MOTELX 2022: Argento's DARK GLASSES And Cervera's HUESERA Among First Titles
Our friends at MOTELX, Lisbon International Horror Film Festival, in Portugal are gearing up for this year's edition of their tremendous event.
Today's announcement includes some of the titles playing at this year's festival, a book launch about Portuguese horror cinema, and their traditional warm-up events leading up to the festival.
Argento's Dark Glasses leads an international charge of genre cinema. It will be joined by Michel Hazanavicius' Final Cut, Holy Spider by Ali Abbasi, Huesera by Michelle Garza Cervera, Hunt by Lee Jung-jae and Wolfskin by Jacques Molitor.
On the local side there will be the world premiere of Criança Lobo by Frederico Serra, a folk horror about a legend in a scary Portuguese village, and Os Demónios do Meu Avô by Nuno Beato, the first stop motion animation feature film made in Portugal.
Staying with the locals, and something we're super interested in knowing if there is or will ever be an English translation for, is the launch of a new book put out by the festival called MOTELX's Lost Room: The Films of Portuguese Horror (1911-2006). The book traces the history of horror cinema in Portugal, from the first horror film made in 1911, Os Crimes de Diogo Alves by João Tavares, right up until a year before the launch of MOTELX itself in 2007. The book “closes a decade of research that began in 2009 while looking for the roots of a hypothetical national horror”. That would be fascinating to read.
Of course we cannot write about the festival without talking about the other events the festival hosts outside of its official program of films. There will be a screening of the silent film Os Crimes de Diogo Alves with a live accompaniment of music from Bernardo Sassetti, in memory of Portuguese pianist who dearly loved the film.
Another music and film event will be the screening of the 1926 film O Fauno das Montanhas by Manuel Luís Vieira with live music by Orquestra Metropolitana de Lisboa. Finally, as the anniversary of Nosferatu continues so do the tributes at festivals around the World. MOTELX is hosting an immersive audiovisual experience around the film’s imagery, at Convento São Pedro de Alcântara, and there will be an outdoor screening of What We Do In the Shadows at Largo Trindade Coelho.
This is just the tip of the iceberg. We will have more to announce as the festival nears.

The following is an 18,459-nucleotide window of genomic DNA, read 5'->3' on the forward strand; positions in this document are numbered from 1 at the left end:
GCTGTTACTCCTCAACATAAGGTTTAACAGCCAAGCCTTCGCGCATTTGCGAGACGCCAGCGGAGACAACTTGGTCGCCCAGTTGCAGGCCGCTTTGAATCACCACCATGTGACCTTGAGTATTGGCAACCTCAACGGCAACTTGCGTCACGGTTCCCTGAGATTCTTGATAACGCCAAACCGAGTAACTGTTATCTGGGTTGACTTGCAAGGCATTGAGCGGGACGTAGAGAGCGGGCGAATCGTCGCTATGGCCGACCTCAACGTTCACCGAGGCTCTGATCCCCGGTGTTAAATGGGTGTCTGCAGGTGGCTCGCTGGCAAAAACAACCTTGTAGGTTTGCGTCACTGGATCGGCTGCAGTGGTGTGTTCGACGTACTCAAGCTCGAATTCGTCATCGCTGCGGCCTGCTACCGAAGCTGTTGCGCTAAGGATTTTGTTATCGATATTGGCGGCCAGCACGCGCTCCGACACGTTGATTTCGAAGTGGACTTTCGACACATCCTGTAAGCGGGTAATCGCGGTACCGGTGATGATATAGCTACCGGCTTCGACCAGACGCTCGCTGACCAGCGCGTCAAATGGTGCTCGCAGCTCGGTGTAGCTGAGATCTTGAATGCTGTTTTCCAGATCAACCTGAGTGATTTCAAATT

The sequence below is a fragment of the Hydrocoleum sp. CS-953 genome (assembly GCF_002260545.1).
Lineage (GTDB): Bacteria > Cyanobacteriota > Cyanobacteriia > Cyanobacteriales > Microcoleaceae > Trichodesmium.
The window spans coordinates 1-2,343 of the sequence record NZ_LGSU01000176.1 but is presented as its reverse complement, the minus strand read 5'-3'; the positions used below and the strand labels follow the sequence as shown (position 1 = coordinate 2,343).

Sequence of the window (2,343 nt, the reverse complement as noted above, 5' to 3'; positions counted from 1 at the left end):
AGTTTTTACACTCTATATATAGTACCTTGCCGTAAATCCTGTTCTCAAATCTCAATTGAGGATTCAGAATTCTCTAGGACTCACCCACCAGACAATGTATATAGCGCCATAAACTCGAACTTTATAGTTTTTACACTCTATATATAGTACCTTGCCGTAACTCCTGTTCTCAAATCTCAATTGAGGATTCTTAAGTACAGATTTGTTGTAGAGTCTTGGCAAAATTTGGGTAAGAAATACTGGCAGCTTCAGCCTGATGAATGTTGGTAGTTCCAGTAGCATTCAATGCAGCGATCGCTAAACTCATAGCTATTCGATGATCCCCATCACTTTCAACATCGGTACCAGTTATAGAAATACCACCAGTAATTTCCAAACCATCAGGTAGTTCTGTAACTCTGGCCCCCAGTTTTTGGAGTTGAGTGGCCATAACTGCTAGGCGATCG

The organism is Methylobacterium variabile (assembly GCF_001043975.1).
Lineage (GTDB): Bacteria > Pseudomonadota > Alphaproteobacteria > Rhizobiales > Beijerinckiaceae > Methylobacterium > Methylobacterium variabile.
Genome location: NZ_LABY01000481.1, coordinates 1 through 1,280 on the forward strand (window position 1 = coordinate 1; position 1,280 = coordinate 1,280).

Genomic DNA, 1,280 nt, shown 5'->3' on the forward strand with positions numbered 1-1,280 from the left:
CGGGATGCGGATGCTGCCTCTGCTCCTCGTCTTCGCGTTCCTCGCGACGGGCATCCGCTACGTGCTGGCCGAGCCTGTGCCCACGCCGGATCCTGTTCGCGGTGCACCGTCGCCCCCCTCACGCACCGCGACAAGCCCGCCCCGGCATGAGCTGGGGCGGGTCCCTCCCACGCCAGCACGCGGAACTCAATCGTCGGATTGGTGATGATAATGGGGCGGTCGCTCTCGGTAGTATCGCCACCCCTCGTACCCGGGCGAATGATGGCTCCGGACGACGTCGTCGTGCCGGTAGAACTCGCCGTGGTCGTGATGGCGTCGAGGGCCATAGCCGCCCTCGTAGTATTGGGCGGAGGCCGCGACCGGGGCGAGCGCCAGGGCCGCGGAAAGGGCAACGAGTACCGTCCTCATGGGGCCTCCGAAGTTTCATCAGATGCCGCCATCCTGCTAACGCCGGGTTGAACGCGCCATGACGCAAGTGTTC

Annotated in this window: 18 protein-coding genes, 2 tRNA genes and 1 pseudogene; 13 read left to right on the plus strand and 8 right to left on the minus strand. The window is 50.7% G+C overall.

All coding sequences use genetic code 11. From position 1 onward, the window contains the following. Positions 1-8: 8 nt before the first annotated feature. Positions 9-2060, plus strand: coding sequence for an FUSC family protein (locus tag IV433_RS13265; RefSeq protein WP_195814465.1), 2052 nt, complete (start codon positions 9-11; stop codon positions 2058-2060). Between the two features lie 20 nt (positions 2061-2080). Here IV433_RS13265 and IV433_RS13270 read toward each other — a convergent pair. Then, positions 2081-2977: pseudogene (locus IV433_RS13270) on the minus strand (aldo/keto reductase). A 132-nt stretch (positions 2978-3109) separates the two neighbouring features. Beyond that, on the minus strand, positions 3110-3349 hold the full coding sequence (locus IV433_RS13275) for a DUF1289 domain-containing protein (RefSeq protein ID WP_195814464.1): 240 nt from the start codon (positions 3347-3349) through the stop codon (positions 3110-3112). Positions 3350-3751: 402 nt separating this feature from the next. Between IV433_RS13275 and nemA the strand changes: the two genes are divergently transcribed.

The premieres of the brand new films by Dario Argento, Michel Hazanavicius and Frederico Serra, the Lost Room of MOTELX in an unprecedented book about Portuguese horror, a programme dedicated to producer Paulo Branco and also “Os Crimes de Diogo Alves” with Bernardo Sassetti’s music are some of the highlights of the 16th edition of the Festival.Warm-Up MOTELX - 1 - 3 September* “O Fauno das Montanhas” in collaboration with FILMar project and live soundtrack by Orquestra Metropolitana de Lisboa* 100 years of “Nosferatu” celebrated with an immersive experience* Open-air screening of “What We Do in the Shadows” in Bairro AltoThe first highlights of the 16th edition of MOTELX - Lisbon International Horror Film Festival have been announced.From 6 to 12 September, in what has been the Festival’s home since its first edition, Cinema São Jorge, in Lisbon, all things horror will finally be celebrated with no restrictions. This year, MOTELX makes a geographical and temporal journey through the best horror cinematography, with a great emphasis on Portuguese production and on its intersection with other artistic expressions, and extends itself to other places in the city, such as Teatro São Luiz, Convento São Pedro de Alcântara and Museu de Lisboa - Palácio Pimenta.One of the highlights is the national premiere of “Final Cut” (France, USA, Japan, 2022), by French director Michel Hazanavicius (“The Artist”). Between horror and comedy, it’s a remake of “One Cut of Dead” (Japan, 2017), starring Romain Duris and Bérénice Bejo, where a crew shooting a low-budget zombie film is attacked by real zombies.The bloodbaths continue with an extra-strong level of gore and intensity in the latest giallo by the master of horror Dario Argento - “Dark Glasses” (Italy, France, 2022) -, which reunites him with his daughter Asia and recovers the authorial trademarks of his legacy. With an exclusive national premiere at MOTELX, this marks the great comeback of the director of “Suspiria” to theatres.Committed to showing a panoramic view of the world’s production in well-served doses of horror, the Festival has also revealed some of the feature films that balance the programme’s geography: “Holy Spider”, by Ali Abbasi (France, Germany, Sweden, Denmark, 2022), “Huesera”, by Michelle Garza Cervera (Mexico, Peru, 2022), “Hunt”, by Lee Jung-jae (South Korea, 2022), or “Wolfskin”, by Jacques Molitor (Luxembourg, 2022). Also added to the official line-up are the Portuguese “Criança Lobo” (2022), by Frederico Serra, a folk horror with its world premiere at the 16th edition of MOTELX, about a legend in a scary Portuguese village, and “Os Demónios do Meu Avô” (2022), by Nuno Beato, the first stop motion animation feature film made in Portugal.These two representations of the contemporary cinema in Portugal bridge the gap with another of this year’s biggest moments: the launch of “MOTELX's Lost Room: The Films of Portuguese Horror (1911-2006)”. This new book by MOTELX, about the unknown Portuguese horror cinematography, underlines the genre’s evolution in the country up until a year before the first edition of the Festival, which has been boosting the national film production since. The publication is the guide that was missing, and, as explained by the artistic directors and programmers of MOTELX, Pedro Souto and João Monteiro, “closes a decade of research that began in 2009 while looking for the roots of a hypothetical national horror”.It is in this context that the Lost Room section celebrates Paulo Branco, the greatest Portuguese film producer, with three films included in the book that haven’t screened at the Festival yet and for which he was responsible: “O Convento” (1995), by Manoel de Oliveira, “O Fascínio” (2003), by José Fonseca e Costa, and “Coisa Ruim” (2006), by Tiago Guedes and Frederico Serra. Films that “share what may be the matrix of horror made in Portugal, a horror originating from folklore, the so-called folk horror”. Paulo Branco will attend MOTELX to talk about his experiences as a producer.Other highlights included in the book are the centenarian “Os Crimes de Diogo Alves” (1911), by João Tavares - the first Portuguese horror film and Bernardo Sassetti’s (1970-2012) favourite. In memory of the musician, who passed away ten years ago, and in partnership with Casa Bernardo Sassetti, MOTELX presents, at Teatro São Luiz, this silent film with the pianist’s music interpreted live by a combo from Escola Superior de Música de Lisboa, strengthening the Festival’s desire to extend to other artistic proposals and venues.MOTELX will also have a special day dedicated to FILMar - a project set by Cinemateca Portuguesa and the European fund EEA Grants, which aims to restore and digitize films related to the sea -, around the theme “Horror and the Sea”, with retrospectives and debates.At Cinema São Jorge, the Special Screenings section is reserved for “A Praga” (Brazil, 2021), a lost copy recently found and restored, by the “father” of Brazilian horror cinema, José Mojica Marins (1936-2020), and “A Última Praga de Mojica” (Brazil, 2021), by Cédric Fanti, Eugênio Puppo, Matheus Sundfeld and Pedro Junqueira, about the rescue of this unreleased film by the creator of the cult character Zé do Caixão (a sadistic mortician who terrorized audiences from 1964 onwards with “À Meia Noite Levarei Sua Alma”).On the competitive sections, the SCML MOTELX Award - Best Portuguese Short Film - the biggest monetary award for short films in Portugal - continues its mission to stimulate the emerging and increasingly present national horror cinematography. And it brings a major highlight: Santa Casa da Misericórdia de Lisboa lends its name to the award, which represents a clear sign that supporting Portuguese horror cinema doesn’t scare them. The most important competition of the Festival features 12 films, such as “Cemitério Vermelho” (2022), by Francisco Lacerda, “Matrioska” (2021), by Joana Correia Pinto, “Quando a Terra Sangra” (2022), by João Morgado, and “Uma Piscina” (2021), by Carolina Aguiar.In anticipation of another intense and terrifying edition of MOTELX, the usual Warm-Up MOTELX SCML turns the engines on, from 1 to 3 September, with an unmissable programme that marks Lisbon’s cultural rentrée. The screening of “O Fauno das Montanhas” (Portugal, 1926), by Manuel Luís Vieira (1885-1952), with live music by Orquestra Metropolitana de Lisboa (which begins its musical season with this event), will delight the garden of Museu de Lisboa - Palácio Pimenta - a show in collaboration with the FILMar programme, in partnership with Cinemateca Portuguesa, and integrated in the programming of Lisboa na Rua/EGEAC. To celebrate 100 years of “Nosferatu” (Germany, 1922), by F.W. Murnau (1888-1931), MOTELX also offers an immersive audiovisual experience around the film’s imagery, at Convento São Pedro de Alcântara. Last but not least, the usual open-air screening, with “What We Do in the Shadows” (New Zealand, 2014), by Jemaine Clement and Taika Waititi, takes place at Largo Trindade Coelho.Until 1 August, the call remains open to anyone who wants to submit shorts of up to 2 minutes, made on mobile phones, tablets or webcams, to the microSHORTS section.From 6 to 12 September, horror invades Lisbon. Welcome to the 16th edition of MOTELX!